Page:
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The summer magic of the Birra Moretti Trophy

This year marks twenty-five years since the first edition of an event that has been a true cult for Italian football

The summer magic of the Birra Moretti Trophy This year marks twenty-five years since the first edition of an event that has been a true cult for Italian football

There was a time when August football was not already made up of first league challenges or rich overseas tours, a time in which Ferragosto coincided with trophies with names linked to the brands that sponsored them and that have remained in the mythology of Italian football. One of these is surely the Birra Moretti Trophy, of which this year marks the 25th anniversary of the first edition, played at the Friuli Stadium between hosts Udinese, Juventus and Inter. The commercials featuring footballers and the famous Italian beer Baffo (although owned by Heineken), live TV on Mediaset channels, commentary by Piccinini, established champions and the inevitable August meteors: everything contributed for the Birra Moretti Trophy to become a cult for an entire generation of fans. It lasted for 12 editions until Heineken announced in 2009 that the Tournament would be discontinued to make room for celebrations of the 150th anniversary of Italy's most famous beer, but everyone knew that the format had worn out and that teams were looking for new, more lucrative sources during the summer. The compression of the sporting calendar then did the rest, and all the appeals and rumors about the return of the Birra Moretti Trophy remained just summer dreams. 


It was a classic triangular with three teams facing each other in three 45-minute matches divided into two mini-times of 22 1/2 minutes each. In case of a tie there were penalty kicks (later to become shoot-outs), 3 points to whoever won in the 45 minutes, 2 to whoever won after penalty kicks, 1 to whoever lost from the penalty spot, 0 to whoever lost in regulation time. A format that guaranteed spectacle with teams playing it all out in a matter of minutes, before going to the shootouts.


Inter and Juventus were the usual protagonists of the Tournament, having been present in 11 of the 12 editions, with the third team usually varying depending on the stadium in which it was organized. The Nerazzurri team missed only the last edition while the Bianconeri only the third, remaining even when they were confined to Serie B for two seasons due to the Calciopoli trial. But it was not the only team from a cadet series to participate; even Napoli played an edition while still in C1 in 2005. The partenopei played in the four tournaments held at the San Paolo, Udinese in the three played at the Stadio Friuli while other Italian teams took the field only once for this iconic event. The only foreign team invited was surprisingly Gianfranco Zola's Chelsea in 2002.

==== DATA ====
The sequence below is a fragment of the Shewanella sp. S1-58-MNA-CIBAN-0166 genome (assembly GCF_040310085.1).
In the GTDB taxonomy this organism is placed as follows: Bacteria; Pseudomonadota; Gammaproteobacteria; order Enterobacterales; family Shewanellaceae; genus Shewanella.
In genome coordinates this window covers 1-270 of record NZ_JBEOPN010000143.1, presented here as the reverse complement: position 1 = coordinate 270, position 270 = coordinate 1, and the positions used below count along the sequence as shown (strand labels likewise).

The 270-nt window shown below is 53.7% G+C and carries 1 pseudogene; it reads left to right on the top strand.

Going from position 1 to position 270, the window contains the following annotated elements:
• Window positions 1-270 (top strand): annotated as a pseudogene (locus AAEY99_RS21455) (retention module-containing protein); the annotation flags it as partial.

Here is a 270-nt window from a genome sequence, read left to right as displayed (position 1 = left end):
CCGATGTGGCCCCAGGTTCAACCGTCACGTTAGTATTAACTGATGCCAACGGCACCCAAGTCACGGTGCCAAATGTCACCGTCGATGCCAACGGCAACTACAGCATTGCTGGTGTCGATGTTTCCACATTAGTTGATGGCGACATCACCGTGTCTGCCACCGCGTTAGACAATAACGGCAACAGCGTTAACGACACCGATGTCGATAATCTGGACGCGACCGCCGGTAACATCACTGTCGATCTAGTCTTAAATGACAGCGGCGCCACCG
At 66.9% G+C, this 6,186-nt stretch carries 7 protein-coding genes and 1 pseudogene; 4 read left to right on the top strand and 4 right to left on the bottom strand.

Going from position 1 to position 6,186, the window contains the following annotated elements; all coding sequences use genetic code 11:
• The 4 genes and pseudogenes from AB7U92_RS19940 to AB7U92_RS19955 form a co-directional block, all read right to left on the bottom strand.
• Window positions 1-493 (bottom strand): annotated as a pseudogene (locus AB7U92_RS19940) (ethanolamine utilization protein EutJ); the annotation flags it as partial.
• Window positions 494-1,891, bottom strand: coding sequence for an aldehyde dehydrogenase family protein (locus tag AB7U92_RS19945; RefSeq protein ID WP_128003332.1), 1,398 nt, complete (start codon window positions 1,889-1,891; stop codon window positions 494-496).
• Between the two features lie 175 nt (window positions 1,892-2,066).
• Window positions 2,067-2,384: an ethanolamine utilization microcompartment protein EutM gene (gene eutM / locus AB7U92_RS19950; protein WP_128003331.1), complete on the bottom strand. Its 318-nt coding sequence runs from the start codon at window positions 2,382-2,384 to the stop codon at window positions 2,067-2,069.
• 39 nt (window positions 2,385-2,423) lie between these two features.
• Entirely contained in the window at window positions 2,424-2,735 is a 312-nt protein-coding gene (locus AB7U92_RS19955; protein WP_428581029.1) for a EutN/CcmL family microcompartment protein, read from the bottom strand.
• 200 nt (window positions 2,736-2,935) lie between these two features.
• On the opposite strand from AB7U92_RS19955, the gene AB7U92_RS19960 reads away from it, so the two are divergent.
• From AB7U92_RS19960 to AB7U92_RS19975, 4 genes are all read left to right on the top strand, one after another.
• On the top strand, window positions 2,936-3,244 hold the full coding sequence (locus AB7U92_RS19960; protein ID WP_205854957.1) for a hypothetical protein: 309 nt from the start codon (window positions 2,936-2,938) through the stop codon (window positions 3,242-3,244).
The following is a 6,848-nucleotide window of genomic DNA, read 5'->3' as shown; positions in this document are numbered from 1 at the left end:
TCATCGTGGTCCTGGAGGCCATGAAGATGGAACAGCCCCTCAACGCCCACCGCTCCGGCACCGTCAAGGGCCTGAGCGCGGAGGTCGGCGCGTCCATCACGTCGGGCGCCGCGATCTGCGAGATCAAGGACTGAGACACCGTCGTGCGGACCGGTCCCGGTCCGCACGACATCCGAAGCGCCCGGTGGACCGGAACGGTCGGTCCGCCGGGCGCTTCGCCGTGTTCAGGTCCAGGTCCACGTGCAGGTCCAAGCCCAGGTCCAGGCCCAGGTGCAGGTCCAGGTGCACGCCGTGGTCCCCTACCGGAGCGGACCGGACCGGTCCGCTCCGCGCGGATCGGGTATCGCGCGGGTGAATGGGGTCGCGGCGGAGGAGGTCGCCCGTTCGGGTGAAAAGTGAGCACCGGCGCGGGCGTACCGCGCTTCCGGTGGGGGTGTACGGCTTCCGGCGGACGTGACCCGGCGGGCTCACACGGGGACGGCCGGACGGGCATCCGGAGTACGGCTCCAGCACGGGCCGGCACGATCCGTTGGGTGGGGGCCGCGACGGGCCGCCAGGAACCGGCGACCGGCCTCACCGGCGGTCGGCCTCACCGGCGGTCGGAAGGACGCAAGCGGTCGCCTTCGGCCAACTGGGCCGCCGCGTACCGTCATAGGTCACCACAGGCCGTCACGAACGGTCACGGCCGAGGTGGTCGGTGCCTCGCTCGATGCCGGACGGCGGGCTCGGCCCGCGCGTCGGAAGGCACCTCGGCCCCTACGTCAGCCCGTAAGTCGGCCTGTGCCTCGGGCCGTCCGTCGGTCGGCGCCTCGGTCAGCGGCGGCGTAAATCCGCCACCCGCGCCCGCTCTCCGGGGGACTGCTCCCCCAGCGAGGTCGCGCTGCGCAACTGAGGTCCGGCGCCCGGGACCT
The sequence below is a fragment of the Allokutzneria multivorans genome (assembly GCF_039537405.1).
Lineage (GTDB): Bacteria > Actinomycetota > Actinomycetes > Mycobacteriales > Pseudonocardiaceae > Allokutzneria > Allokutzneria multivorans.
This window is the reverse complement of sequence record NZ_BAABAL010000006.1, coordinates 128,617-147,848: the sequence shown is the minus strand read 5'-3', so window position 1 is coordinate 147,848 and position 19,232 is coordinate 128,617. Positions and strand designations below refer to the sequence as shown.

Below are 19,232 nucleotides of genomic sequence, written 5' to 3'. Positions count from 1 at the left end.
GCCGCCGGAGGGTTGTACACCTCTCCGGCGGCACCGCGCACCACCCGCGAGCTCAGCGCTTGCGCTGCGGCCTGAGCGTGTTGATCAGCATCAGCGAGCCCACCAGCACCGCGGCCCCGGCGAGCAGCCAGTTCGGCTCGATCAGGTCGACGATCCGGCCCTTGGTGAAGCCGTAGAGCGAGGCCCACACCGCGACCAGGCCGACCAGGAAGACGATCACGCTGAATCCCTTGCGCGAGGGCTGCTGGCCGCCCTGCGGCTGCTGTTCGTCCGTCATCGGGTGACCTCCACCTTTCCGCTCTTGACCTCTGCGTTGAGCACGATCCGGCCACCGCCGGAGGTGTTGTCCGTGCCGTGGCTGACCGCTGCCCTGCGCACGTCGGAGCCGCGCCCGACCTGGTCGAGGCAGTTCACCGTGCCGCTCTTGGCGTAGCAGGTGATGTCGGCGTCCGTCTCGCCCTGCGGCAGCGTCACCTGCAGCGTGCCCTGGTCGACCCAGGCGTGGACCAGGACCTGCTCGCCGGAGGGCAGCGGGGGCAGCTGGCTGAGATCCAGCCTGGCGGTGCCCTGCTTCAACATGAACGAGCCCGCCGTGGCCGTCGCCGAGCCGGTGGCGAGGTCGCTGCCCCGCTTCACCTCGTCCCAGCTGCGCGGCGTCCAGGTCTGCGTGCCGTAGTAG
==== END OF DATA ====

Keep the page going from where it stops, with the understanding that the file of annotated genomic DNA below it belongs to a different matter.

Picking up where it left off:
Inter: 11

Juventus: 11

Napoli: 4

Udinese: 3

Bari: 1

Parma: 1

Lazio: 1

Chelsea: 1

Sampdoria: 1

Palermo: 1

Milan: 1

Winners and MVPs

As is easy to guess, the two most featured teams also lead the winners' table, with Juventus winning the coveted laurel six times while eternal rivals Inter managed to prevail only three times. However, only Inter managed to win the Birra Moretti Trophy with full points, that is, with two wins out of two in 45 minutes.

The top scorer of the event is Christian Vieri with 6 goals, all of course in a Nerazzurri jersey including a screamer from over 30 meters to go over Buffon, while the list of players voted as the best in each of the various editions testifies well to the downward curve that the Birra Moretti followed as time went on, becoming a stage for second and third lines and some from the youth squad.


Juventus: 6 (1997, 2000, 2003, 2004, 2006, 2008)

Inter: 3 (2001, 2002, 2007)

Napoli: 1 (2005)

Udinese: 1 (1998)

Parma: 1 (1999)

Mvp List

1999: Vieri (inter)

2000: Cassano (Bari)

2001: Vieri (Inter)

2002: Vieri (Inter)

2003: Di Vaio (Juventus)

2004: Trezeguet (Juventus)

2005: Inacio Pià (Napoli)

2006: De Zerbi (Napoli)

2007: Suazo (Inter)

2008: Nedved (Juventus)

The Shootouts

Of course, the name of the Birra Moretti Trophy is inextricably linked to that of the shoot-outs, imported in the 2001 edition from the MLS and which would remain the biggest curiosity for six more years before the classic penalty kick was reinstated in the last edition. An idea stolen from the fledgling U.S. football, or rather soccer, league from Ice Hockey to add to the fun, where the shooter would start with the ball on the foot 35 yards away from the goal and have five seconds to beat the goalkeeper. You could only shoot once, there were no second chances or rebounds, just as with penalty shootouts, and the results ranged from the comical to the spectacular between dribbles over the goalie, lopsided spoons and lobs to the stars. 

But not only shootouts, during the Birra Moretti we witnessed sci-fi innovations that unfortunately never landed in the soccer that counts, such as throw-ins with feet, seven substitutions and short corners. In short, somehow this summer tournament acted as a guinea pig and tested many of the proposals that are cyclically made to increase the spectacularity of football.